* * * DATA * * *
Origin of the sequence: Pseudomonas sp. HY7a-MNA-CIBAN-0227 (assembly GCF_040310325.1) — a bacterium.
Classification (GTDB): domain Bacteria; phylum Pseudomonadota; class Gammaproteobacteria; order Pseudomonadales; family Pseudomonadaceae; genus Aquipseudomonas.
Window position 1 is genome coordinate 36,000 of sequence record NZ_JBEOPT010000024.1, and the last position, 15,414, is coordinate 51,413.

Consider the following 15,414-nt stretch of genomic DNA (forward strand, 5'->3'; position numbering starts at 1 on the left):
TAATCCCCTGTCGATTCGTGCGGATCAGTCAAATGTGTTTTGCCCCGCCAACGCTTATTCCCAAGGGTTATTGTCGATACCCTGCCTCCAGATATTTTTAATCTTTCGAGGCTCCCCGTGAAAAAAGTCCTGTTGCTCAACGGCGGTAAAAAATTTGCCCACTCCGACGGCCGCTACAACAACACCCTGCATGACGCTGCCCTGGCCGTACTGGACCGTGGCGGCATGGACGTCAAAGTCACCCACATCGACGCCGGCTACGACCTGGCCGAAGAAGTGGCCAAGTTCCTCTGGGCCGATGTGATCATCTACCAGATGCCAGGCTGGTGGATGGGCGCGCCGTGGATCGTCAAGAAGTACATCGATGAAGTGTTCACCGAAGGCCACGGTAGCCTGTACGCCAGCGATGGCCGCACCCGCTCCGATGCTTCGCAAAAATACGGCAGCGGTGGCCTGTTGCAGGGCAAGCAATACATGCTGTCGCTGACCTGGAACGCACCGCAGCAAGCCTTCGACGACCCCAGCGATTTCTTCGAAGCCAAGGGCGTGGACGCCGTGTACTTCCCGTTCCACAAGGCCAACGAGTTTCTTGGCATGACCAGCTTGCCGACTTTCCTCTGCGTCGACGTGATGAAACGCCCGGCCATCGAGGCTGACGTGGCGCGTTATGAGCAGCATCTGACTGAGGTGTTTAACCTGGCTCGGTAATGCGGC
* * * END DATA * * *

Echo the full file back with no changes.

Origin of the sequence: Pseudomonas sp. HY7a-MNA-CIBAN-0227 (assembly GCF_040310325.1) — a bacterium.
Classification (GTDB): domain Bacteria; phylum Pseudomonadota; class Gammaproteobacteria; order Pseudomonadales; family Pseudomonadaceae; genus Aquipseudomonas.
Window position 1 is genome coordinate 36,000 of sequence record NZ_JBEOPT010000024.1, and the last position, 15,414, is coordinate 51,413.

Consider the following 15,414-nt stretch of genomic DNA (forward strand, 5'->3'; position numbering starts at 1 on the left):
TAATCCCCTGTCGATTCGTGCGGATCAGTCAAATGTGTTTTGCCCCGCCAACGCTTATTCCCAAGGGTTATTGTCGATACCCTGCCTCCAGATATTTTTAATCTTTCGAGGCTCCCCGTGAAAAAAGTCCTGTTGCTCAACGGCGGTAAAAAATTTGCCCACTCCGACGGCCGCTACAACAACACCCTGCATGACGCTGCCCTGGCCGTACTGGACCGTGGCGGCATGGACGTCAAAGTCACCCACATCGACGCCGGCTACGACCTGGCCGAAGAAGTGGCCAAGTTCCTCTGGGCCGATGTGATCATCTACCAGATGCCAGGCTGGTGGATGGGCGCGCCGTGGATCGTCAAGAAGTACATCGATGAAGTGTTCACCGAAGGCCACGGTAGCCTGTACGCCAGCGATGGCCGCACCCGCTCCGATGCTTCGCAAAAATACGGCAGCGGTGGCCTGTTGCAGGGCAAGCAATACATGCTGTCGCTGACCTGGAACGCACCGCAGCAAGCCTTCGACGACCCCAGCGATTTCTTCGAAGCCAAGGGCGTGGACGCCGTGTACTTCCCGTTCCACAAGGCCAACGAGTTTCTTGGCATGACCAGCTTGCCGACTTTCCTCTGCGTCGACGTGATGAAACGCCCGGCCATCGAGGCTGACGTGGCGCGTTATGAGCAGCATCTGACTGAGGTGTTTAACCTGGCTCGGTAATGCGGC